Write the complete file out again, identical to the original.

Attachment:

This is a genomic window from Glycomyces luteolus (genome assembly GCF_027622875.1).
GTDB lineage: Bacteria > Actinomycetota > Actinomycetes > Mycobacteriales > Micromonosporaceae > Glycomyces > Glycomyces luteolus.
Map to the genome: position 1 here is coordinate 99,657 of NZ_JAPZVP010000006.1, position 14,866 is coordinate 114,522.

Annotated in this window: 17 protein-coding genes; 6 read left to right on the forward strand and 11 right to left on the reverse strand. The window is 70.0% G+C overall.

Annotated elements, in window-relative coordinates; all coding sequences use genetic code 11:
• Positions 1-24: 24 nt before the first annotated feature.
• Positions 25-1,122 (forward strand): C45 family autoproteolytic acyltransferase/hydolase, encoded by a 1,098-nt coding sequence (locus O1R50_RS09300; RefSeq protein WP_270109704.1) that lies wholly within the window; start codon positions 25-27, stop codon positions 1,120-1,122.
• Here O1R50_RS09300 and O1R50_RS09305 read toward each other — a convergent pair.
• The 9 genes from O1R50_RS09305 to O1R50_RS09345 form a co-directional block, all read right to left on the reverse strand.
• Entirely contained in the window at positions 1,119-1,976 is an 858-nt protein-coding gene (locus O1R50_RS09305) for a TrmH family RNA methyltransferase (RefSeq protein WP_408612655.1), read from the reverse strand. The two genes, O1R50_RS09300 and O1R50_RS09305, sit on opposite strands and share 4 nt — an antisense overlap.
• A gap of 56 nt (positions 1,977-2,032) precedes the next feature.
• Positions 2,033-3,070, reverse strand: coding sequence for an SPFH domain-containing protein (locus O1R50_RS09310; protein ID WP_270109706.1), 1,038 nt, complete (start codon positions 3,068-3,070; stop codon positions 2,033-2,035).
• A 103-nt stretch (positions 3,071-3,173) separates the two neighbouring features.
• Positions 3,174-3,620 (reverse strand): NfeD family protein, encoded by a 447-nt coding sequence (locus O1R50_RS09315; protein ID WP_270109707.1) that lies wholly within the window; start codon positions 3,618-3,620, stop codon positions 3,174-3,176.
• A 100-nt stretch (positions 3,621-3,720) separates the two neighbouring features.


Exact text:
This is a genomic window from Glycomyces luteolus (genome assembly GCF_027622875.1).
GTDB lineage: Bacteria > Actinomycetota > Actinomycetes > Mycobacteriales > Micromonosporaceae > Glycomyces > Glycomyces luteolus.
Map to the genome: position 1 here is coordinate 99,657 of NZ_JAPZVP010000006.1, position 14,866 is coordinate 114,522.

Annotated in this window: 17 protein-coding genes; 6 read left to right on the forward strand and 11 right to left on the reverse strand. The window is 70.0% G+C overall.

Annotated elements, in window-relative coordinates; all coding sequences use genetic code 11:
• Positions 1-24: 24 nt before the first annotated feature.
• Positions 25-1,122 (forward strand): C45 family autoproteolytic acyltransferase/hydolase, encoded by a 1,098-nt coding sequence (locus O1R50_RS09300; RefSeq protein WP_270109704.1) that lies wholly within the window; start codon positions 25-27, stop codon positions 1,120-1,122.
• Here O1R50_RS09300 and O1R50_RS09305 read toward each other — a convergent pair.
• The 9 genes from O1R50_RS09305 to O1R50_RS09345 form a co-directional block, all read right to left on the reverse strand.
• Entirely contained in the window at positions 1,119-1,976 is an 858-nt protein-coding gene (locus O1R50_RS09305) for a TrmH family RNA methyltransferase (RefSeq protein WP_408612655.1), read from the reverse strand. The two genes, O1R50_RS09300 and O1R50_RS09305, sit on opposite strands and share 4 nt — an antisense overlap.
• A gap of 56 nt (positions 1,977-2,032) precedes the next feature.
• Positions 2,033-3,070, reverse strand: coding sequence for an SPFH domain-containing protein (locus O1R50_RS09310; protein ID WP_270109706.1), 1,038 nt, complete (start codon positions 3,068-3,070; stop codon positions 2,033-2,035).
• A 103-nt stretch (positions 3,071-3,173) separates the two neighbouring features.
• Positions 3,174-3,620 (reverse strand): NfeD family protein, encoded by a 447-nt coding sequence (locus O1R50_RS09315; protein ID WP_270109707.1) that lies wholly within the window; start codon positions 3,618-3,620, stop codon positions 3,174-3,176.
• A 100-nt stretch (positions 3,621-3,720) separates the two neighbouring features.